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Turtle amulet, United States, 1880-1920

In many Native American belief systems, turtles protected against ‘women's diseases’ and were symbols of fertilty. The amulet is made from leather and decorated with beads. It was worn by girls until they reached puberty to ward off illness. It is believed to have been made by the Sioux people of the Great Plains, in North America. When a child was born, the grandmother would traditionally make an amulet in the shape of a turtle. A piece of the baby's umbilical cord would be kept inside this amulet, and if the ritual was followed and the child kept the amulet, it was believed that it would provide protection against illness and ensure a long life.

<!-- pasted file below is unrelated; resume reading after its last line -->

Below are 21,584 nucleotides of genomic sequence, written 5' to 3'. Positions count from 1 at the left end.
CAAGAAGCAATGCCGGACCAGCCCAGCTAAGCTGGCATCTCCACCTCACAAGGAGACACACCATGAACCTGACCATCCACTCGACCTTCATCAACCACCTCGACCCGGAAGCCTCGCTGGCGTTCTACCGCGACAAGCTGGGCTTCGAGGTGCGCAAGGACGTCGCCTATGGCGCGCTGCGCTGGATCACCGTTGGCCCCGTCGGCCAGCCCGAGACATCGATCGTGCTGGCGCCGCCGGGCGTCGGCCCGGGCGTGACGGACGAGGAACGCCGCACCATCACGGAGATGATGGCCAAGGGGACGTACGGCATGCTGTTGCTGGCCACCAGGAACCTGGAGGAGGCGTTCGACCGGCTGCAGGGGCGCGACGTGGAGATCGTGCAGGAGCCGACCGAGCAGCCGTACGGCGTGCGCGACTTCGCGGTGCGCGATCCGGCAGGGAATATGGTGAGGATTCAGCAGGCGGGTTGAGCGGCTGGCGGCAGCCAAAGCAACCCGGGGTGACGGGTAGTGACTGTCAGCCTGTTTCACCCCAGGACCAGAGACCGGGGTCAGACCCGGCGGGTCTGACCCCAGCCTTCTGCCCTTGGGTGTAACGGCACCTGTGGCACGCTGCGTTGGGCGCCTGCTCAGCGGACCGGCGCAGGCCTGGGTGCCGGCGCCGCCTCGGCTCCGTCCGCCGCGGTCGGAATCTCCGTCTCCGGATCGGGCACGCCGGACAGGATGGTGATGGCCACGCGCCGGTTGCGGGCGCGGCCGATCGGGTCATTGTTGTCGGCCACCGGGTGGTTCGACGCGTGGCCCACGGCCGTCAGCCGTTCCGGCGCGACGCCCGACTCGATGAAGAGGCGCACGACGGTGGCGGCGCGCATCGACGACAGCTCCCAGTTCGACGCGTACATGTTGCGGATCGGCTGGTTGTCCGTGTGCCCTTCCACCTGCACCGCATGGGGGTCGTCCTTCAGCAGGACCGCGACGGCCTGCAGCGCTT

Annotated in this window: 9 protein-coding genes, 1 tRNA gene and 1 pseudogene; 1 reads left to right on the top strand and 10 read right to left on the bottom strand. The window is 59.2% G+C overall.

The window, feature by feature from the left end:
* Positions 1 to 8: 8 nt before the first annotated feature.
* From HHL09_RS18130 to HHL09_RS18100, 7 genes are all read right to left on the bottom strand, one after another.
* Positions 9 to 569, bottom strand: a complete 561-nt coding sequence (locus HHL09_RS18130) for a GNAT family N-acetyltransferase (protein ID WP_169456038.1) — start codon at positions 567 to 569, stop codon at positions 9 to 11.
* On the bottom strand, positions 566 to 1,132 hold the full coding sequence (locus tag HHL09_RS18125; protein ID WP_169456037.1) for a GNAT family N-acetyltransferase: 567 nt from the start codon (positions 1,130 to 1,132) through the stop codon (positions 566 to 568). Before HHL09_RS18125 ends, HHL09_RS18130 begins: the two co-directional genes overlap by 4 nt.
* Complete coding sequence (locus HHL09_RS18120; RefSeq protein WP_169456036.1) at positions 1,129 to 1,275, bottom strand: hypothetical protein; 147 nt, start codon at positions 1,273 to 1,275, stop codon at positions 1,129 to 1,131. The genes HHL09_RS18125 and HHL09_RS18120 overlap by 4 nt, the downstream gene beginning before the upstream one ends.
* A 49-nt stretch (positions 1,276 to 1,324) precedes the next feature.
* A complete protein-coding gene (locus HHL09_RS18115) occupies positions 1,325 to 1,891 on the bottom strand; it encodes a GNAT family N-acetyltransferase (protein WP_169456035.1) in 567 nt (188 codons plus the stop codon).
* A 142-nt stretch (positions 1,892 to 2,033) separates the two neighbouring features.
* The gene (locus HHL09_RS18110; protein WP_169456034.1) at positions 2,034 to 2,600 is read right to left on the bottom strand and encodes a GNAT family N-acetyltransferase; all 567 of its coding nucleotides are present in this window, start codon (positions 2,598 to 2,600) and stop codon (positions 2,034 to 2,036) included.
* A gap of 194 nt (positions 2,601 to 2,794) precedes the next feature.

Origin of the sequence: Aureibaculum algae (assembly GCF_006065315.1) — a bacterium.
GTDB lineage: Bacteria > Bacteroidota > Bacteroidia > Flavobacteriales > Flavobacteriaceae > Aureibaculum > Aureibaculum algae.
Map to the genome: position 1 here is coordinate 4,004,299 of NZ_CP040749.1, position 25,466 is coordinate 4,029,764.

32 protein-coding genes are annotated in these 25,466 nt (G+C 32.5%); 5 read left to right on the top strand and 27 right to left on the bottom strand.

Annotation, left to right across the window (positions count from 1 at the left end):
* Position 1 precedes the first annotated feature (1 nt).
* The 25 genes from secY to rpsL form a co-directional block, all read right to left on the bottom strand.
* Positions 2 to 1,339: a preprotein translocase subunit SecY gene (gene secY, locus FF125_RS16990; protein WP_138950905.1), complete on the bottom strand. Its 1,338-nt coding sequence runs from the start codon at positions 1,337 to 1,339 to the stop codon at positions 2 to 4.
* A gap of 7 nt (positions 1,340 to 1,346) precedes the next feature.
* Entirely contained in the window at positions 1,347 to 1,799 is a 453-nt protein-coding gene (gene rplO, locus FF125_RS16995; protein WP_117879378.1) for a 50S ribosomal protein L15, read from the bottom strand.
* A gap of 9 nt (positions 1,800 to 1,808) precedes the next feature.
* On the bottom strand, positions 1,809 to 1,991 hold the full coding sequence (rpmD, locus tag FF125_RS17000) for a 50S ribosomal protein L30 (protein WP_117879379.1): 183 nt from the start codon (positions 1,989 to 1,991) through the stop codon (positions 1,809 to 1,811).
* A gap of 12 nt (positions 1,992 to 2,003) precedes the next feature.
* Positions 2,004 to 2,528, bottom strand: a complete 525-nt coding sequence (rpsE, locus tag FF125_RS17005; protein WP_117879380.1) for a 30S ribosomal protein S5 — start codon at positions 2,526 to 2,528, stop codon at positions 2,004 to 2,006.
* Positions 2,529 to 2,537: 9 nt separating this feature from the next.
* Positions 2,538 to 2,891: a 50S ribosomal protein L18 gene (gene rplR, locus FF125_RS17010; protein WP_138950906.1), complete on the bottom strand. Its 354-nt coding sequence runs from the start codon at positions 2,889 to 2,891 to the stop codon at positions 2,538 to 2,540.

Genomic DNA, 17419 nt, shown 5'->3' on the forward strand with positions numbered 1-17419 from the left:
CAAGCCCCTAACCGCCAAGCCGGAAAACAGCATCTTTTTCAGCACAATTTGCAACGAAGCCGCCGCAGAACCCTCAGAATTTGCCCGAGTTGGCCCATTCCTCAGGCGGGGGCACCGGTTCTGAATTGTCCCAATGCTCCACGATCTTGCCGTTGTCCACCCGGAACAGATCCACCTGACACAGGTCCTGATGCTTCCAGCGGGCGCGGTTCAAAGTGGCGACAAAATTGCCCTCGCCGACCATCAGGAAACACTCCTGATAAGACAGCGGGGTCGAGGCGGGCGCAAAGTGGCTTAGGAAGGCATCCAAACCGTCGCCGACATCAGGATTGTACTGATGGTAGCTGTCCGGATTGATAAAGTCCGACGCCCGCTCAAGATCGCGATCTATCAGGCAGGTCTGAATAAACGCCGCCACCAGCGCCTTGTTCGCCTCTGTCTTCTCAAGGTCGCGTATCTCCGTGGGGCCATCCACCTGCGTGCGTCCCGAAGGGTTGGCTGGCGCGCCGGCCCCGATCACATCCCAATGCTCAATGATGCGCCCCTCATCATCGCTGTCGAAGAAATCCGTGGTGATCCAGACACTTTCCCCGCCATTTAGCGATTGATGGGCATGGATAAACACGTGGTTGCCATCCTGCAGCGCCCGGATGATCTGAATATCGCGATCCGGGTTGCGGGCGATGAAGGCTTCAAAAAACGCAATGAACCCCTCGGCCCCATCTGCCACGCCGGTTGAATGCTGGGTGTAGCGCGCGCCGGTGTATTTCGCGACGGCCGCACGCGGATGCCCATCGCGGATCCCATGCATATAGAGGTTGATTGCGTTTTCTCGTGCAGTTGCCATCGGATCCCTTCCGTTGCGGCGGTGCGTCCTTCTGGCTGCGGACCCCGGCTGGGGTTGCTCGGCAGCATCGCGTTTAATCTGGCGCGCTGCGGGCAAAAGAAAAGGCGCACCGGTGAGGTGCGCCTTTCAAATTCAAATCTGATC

Object number:

A47761

 

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    Glossary: amulet

    Small object or piece of jewellery worn as a protecting charm to ward off ill health and bad luck.

    Glossary: indigenious beliefs

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